Tuesday, June 23, 2009

Copia: an idea too large for the canvas

“Our mission is fairly simple: we are essentially leading an effort to reopen Copia for the benefit of the community and preserve as many of Mondavi’s goals as we can, but in [a] sustainable way,” said John Salmon, a member of the Coalition to Preserve Copia, created about four months after the December bankruptcy announcement. [link to article here]
So in this context I take it "sustainable" is used to mean "keeps itself afloat"?
And perhaps "for the benefit of the community" means "give them another place to drop their hard earned cash"?

You have to hand it to Ol' Mondavi...he did mean well, and his vision was on the grand scale. Years ago I was talking with an artist friend of mine at her house, and I spotted a large canvas (maybe 4'x8') with a panorama in various stages of completion across it. I commented on how it must be nice to have the ability to put together such a painting, when she said that it was a pain in the ass because it wasn't falling into place. And her killing comment was that overall the idea was "too large for the canvas"...
It was beyond anything I could ever do and I told her so, but to an artist that's little consolation. Her disappointment lay in the fact that the project wasn't what she had envisioned in her mind's eye - that she couldn't translate what she imagined onto canvas. It just wasn't coming out of her and onto the fabric.
I think Copia has the same flaw.
Build a huge complex right in the middle of Napa, design it for international food and wine events...but in the end, fail to get the locals (who are needed for supporting something like this) to buy into the idea they need to use the center too. Too much pretension, perhaps? Maybe it was a pricing issue or management structure issue, we probably won't know for sure because it was likely a combination of factors. Don't get me wrong, there's always room for another pretentious complex in Napa (or so the conventional wisdom goes)...provided you can convince the clientele of that. Hell, you could probably build a Castle and get people to pay for it...damn, that's been done already. But Copia couldn't draw enough people. Didn't it always operate in the red? Wasn't there a huge amount of cash needed every year to keep it operating?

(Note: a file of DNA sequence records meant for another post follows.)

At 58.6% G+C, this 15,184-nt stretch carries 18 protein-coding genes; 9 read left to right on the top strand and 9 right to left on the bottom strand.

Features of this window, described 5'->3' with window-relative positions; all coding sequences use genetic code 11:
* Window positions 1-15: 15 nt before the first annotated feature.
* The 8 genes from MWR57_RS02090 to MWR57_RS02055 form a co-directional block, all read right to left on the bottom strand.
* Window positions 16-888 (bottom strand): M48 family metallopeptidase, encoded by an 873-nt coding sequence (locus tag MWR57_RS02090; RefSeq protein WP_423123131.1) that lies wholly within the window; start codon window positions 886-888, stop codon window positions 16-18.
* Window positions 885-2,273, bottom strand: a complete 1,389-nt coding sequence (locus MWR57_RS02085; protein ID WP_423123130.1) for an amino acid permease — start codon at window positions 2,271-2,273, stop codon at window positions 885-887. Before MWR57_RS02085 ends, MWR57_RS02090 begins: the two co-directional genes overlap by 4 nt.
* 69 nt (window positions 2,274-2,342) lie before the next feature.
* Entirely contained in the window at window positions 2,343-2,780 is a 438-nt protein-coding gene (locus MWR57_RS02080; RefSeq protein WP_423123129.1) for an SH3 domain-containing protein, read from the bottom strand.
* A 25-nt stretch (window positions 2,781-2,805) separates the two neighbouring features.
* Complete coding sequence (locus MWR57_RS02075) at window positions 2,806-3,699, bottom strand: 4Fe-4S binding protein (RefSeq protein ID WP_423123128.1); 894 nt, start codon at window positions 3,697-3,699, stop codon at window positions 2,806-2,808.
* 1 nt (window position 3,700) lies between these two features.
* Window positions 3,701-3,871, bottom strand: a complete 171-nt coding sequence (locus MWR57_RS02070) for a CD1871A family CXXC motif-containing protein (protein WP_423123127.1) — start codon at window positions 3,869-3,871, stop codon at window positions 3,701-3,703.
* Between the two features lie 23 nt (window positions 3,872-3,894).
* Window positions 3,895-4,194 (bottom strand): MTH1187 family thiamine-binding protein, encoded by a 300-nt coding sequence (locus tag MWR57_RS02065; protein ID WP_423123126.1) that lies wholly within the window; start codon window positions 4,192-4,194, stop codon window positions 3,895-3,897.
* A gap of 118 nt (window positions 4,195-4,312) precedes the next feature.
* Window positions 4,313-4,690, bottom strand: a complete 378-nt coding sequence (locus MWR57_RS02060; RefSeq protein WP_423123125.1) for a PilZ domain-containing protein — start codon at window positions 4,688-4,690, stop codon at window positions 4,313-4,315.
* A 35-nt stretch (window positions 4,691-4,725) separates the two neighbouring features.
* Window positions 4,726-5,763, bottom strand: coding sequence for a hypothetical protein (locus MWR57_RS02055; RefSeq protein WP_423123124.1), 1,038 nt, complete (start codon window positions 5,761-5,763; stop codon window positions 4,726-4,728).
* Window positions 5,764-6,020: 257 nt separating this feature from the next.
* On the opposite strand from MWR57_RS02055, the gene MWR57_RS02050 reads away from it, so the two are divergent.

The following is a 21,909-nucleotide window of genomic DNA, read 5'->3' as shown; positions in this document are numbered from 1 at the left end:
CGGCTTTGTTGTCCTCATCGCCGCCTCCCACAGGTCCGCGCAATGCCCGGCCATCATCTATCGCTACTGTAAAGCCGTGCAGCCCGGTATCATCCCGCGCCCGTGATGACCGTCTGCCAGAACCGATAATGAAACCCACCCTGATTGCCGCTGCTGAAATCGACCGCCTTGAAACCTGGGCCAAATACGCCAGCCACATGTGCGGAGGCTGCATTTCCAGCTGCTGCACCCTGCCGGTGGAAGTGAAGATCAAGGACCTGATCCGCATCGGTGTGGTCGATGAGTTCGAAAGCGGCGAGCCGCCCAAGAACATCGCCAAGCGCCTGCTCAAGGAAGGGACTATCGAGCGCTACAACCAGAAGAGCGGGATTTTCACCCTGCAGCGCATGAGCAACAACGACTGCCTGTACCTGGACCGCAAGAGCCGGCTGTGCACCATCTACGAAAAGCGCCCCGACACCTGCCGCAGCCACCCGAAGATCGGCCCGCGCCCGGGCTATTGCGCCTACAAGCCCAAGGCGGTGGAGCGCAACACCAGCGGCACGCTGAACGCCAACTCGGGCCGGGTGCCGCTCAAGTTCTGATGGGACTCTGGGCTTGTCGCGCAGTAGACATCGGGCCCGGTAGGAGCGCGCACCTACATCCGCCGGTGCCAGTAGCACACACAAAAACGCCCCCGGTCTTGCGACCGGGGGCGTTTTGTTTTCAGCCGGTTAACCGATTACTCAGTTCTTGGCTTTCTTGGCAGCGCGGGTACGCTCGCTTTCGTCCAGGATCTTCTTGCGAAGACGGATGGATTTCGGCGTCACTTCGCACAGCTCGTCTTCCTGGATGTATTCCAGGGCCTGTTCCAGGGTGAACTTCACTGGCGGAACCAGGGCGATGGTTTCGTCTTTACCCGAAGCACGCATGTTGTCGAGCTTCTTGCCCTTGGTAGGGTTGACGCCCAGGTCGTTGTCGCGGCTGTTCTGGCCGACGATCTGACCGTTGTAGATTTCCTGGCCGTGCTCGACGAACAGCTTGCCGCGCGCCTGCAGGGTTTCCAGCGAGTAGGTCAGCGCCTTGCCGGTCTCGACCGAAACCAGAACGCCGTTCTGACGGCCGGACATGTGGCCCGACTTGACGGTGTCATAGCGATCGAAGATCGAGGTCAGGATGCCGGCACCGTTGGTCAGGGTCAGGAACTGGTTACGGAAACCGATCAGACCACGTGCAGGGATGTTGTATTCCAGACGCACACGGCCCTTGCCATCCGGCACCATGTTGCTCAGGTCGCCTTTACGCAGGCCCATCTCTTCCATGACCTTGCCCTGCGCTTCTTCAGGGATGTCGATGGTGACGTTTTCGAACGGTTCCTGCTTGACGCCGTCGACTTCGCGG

I think the logical thing to do is carve the complex into manageable chunks and sell it to various businesses which want a beautiful spot on the Napa River. There's a huge parking lot for them all to share, and some of the garden plots on the south side can be turned into stores or restaurants, but I think we need to scrap most if not all of Mondavi's visions for the place and think up some of our own.
Bully for John Salmon and the group for thinking about how to preserve what's there. The reality is that people need to see a reason to go there, and by people I mean PLURALITY! Many people need to use the spot, and that means a mix of business types and of different price and pretension strata . It's bold to declare that you'd love to keep the old vision alive, but sometimes that's the danger. It failed because it was "too big for the canvas"...and a new vision is needed for what that property will hold in the future.
And what happened to that old picture I started this rant with?
I saved it from destruction by the artist, and put it up in my house for a number of years. Later, after I had grown weary of looking at its incomplete nature I locked it away in my storage to collect dust. It was finally destroyed by one of the floods we have from time to time around here when the water got several feet deep in my barn.
Hopefully the complex formerly known as Copia fares better.


Anonymous Anonymous said...

Most people who visit or even live in the Napa Valley have a limit to how much they want know about wine. I know that is heresy, but I believe it to be true. What most people really want to do is explore the valley a little in their car and to eat great food and drink great wine in a beautiful setting. The Napa Valley offers them a multitude of choices.

Copia was ill concieved. Copia was a cold place, it always felt empty, even when packed for a tasting. It lacked the draw of vineyards, soil, and individuality.

The problem with Copia is they faced superior competition...the Napa Valley. That won't change under new ownership or management.

June 23, 2009 1:29 PM  

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